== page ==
You cannot expect to realize meaningful gains from the Agile approach if you don’t grow solid teams. This is especially true for complex and changing knowledge work, such as software development. Solid teams leverage collective wisdom and ability, creating outstanding results that individual members just can’t pull off on their own. To do that, your organizational environment must explicitly help – and be careful not to hinder – the growth of collaborative teams. What does that mean in practice? Which conditions are necessary? What should you watch out for? Tricia Broderick has many stories and insights to share.
Passionately focused on the facilitation of high-performance software development environments, Tricia brings sixteen years of experience including the last six years of focus with an Agile mindset. She leverages and openly shares work experience stories and examples to inspire people, especially managers and leaders to reach new heights through continuous reflection, both as individuals and as members of innovative teams. Tricia is a highly experienced leader, coach, mentor, presenter, trainer, and speaker, recently joining the Santeon Group’s Learning team.
3. Stop Sprinting, Start Iterating: Embracing Uncertainty and Learning
The Agile approach is all about using feedback to learn and adapt, which is necessary in complex and fast changing environments where there can be many unknowns. Our next guest unpacks the abstractions of “feedback loops” and “iterating” for us. He shows us how to replace our traditional response to uncertainty, which is to put rules and controls in place, with solutions that drive better results and organizational health.
Ted’s a coder, speaker, author, coach, and systems thinker. He’s been doing the Agile “thing” in software development since 2000, after seeing Martin Fowler give a talk on eXtreme Programming. Since then, Ted’s worked for eBay and Google, learning and discovering what happens when Agile meets Large Companies and finding that the road to Agile isn’t always obvious. For over seven years, Ted’s worked at Guidewire Software, as a developer, a manager, and unofficial Agile Coach, helping them develop software better using ideas from the Agile and Lean software communities, along with raising awareness of cognitive biases and why we’re not always as rational as we think we are.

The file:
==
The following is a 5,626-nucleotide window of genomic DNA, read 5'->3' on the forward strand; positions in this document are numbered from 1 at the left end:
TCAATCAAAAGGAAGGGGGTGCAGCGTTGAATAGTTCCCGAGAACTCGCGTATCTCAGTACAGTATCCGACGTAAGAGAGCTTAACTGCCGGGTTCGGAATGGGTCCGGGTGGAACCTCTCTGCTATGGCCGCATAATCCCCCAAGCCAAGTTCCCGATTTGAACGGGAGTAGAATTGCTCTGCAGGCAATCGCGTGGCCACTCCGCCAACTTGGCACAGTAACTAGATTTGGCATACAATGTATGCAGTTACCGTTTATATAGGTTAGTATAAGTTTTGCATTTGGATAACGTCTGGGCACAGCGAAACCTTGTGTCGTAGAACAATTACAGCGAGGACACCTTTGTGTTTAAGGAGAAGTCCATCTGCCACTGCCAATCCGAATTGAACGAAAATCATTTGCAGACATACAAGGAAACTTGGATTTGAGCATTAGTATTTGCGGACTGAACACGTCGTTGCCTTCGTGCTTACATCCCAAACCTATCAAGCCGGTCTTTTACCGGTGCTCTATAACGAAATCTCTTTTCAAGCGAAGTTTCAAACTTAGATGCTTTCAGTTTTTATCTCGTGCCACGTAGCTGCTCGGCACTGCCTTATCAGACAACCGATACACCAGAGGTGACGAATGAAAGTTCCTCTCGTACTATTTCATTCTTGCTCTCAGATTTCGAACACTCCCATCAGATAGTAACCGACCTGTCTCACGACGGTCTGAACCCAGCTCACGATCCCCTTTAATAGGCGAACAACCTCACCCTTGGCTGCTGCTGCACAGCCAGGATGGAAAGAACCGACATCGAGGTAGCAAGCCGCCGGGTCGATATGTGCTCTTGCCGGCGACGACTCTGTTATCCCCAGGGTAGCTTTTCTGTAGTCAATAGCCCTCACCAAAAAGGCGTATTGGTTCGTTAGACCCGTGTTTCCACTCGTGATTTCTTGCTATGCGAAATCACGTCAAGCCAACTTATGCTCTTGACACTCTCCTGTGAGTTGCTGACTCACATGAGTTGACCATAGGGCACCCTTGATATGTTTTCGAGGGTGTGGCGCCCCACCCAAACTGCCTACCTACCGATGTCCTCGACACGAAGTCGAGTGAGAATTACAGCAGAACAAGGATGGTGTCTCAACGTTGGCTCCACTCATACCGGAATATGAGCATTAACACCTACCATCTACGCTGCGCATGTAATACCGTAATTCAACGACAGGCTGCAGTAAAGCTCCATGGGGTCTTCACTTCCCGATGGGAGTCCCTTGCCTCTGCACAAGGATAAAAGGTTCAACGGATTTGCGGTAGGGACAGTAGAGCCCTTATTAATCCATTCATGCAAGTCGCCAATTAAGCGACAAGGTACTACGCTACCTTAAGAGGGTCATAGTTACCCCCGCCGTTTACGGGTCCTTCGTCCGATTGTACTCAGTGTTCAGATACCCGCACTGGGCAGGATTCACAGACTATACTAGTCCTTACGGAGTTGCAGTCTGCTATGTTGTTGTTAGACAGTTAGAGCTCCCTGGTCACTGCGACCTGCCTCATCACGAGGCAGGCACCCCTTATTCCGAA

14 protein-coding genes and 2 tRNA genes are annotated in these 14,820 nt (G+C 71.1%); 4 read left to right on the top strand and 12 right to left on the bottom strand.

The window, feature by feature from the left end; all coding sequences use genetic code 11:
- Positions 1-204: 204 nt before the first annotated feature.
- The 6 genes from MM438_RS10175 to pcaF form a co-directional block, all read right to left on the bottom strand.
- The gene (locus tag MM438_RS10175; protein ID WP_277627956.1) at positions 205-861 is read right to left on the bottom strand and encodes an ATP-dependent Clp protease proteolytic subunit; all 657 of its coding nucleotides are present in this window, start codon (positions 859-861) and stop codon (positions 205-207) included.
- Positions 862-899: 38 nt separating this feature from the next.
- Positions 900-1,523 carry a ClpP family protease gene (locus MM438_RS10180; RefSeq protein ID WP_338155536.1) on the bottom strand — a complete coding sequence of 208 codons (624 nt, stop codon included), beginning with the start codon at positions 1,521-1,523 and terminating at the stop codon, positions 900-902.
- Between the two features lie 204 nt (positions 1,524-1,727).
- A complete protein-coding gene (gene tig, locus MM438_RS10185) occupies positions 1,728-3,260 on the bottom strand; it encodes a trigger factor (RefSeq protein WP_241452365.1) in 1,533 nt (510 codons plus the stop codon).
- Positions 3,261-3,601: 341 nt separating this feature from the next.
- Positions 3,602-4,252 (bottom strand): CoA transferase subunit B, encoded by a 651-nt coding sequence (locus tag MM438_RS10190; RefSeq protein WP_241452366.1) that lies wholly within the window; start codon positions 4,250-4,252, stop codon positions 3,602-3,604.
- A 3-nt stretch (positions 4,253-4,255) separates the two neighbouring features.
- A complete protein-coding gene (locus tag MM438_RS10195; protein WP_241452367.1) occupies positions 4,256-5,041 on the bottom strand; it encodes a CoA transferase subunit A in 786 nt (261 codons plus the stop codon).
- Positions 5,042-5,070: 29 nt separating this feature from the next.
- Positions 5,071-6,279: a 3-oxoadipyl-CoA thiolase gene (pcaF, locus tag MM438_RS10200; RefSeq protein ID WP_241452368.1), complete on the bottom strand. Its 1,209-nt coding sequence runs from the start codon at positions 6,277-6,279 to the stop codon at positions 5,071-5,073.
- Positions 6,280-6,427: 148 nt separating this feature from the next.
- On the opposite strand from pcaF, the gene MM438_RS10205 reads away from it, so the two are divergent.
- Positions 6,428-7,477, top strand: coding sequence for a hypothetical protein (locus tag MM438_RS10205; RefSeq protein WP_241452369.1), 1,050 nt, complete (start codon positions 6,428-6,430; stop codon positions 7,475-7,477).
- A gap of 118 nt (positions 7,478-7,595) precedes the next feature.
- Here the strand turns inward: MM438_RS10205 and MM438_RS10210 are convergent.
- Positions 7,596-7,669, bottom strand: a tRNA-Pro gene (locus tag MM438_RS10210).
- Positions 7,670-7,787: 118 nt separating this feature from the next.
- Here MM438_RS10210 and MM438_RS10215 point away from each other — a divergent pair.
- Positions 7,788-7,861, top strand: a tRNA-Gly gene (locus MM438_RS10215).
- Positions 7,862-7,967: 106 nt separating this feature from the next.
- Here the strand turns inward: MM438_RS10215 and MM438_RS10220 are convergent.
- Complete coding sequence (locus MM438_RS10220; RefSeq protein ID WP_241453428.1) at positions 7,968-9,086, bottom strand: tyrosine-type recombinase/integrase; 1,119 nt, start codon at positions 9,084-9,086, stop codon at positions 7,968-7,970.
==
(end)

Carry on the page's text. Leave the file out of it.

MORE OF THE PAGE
4. Whole Product Thinking: More than a Backlog of Features
Agile methods bring development and customers (“the business”) closer together. Most notably, they encourage a common currency by having both roles work directly with items of value – stories, use cases, or features. That’s great in theory, but as many Agile teams have discovered, a stream of features is not enough to make a viable product. Andrew McGlinchey, who has managed multiple products at both Google and Microsoft, shares his views and practical experience with Agile product management.
Andrew’s job is to make Googley things happen in Southeast Asia. He joined Google in 2008 and is now the Head of Product Management for Southeast Asia, bringing Google’s wide range of products and services to the region. Prior to Google, Andrew worked on such diverse domains as developing conversational agents and automatic video editing at startups, improving voicemail at Nortel and building the user interface of Windows Vista at Microsoft.
5. A Quality Mind-set: Beyond Defects and Automated Tests
Ah, quality. You know it when you see it. Or more likely, you notice (and groan) when it’s absent. Agile teams take it quite seriously: they don’t “assure quality” only at the end of a project, instead they fix most defects as soon as they are found, and automate many unit and functional tests. But even that is not enough. Our next guest lives and breathes quality, particularly in Agile environments; he brings up many questions for you to consider as you contemplate your approach to quality.
Paul has devoted 20 years to learning and applying testing approaches, models, methods, techniques and tools for uncovering quality. He’s now passing on that knowledge to individuals and organizations through coaching, consulting, training, writing and speaking internationally. Paul is passionate about understanding human ecosystems for delivering great products that satisfy and delight customers.